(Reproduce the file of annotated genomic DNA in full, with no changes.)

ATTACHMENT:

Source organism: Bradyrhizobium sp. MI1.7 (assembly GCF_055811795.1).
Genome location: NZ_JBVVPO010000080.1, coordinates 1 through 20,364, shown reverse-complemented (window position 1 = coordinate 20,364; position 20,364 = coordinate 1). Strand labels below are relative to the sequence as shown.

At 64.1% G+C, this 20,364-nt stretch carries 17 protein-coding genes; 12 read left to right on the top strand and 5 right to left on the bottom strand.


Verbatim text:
Source organism: Bradyrhizobium sp. MI1.7 (assembly GCF_055811795.1).
Genome location: NZ_JBVVPO010000080.1, coordinates 1 through 20,364, shown reverse-complemented (window position 1 = coordinate 20,364; position 20,364 = coordinate 1). Strand labels below are relative to the sequence as shown.

At 64.1% G+C, this 20,364-nt stretch carries 17 protein-coding genes; 12 read left to right on the top strand and 5 right to left on the bottom strand.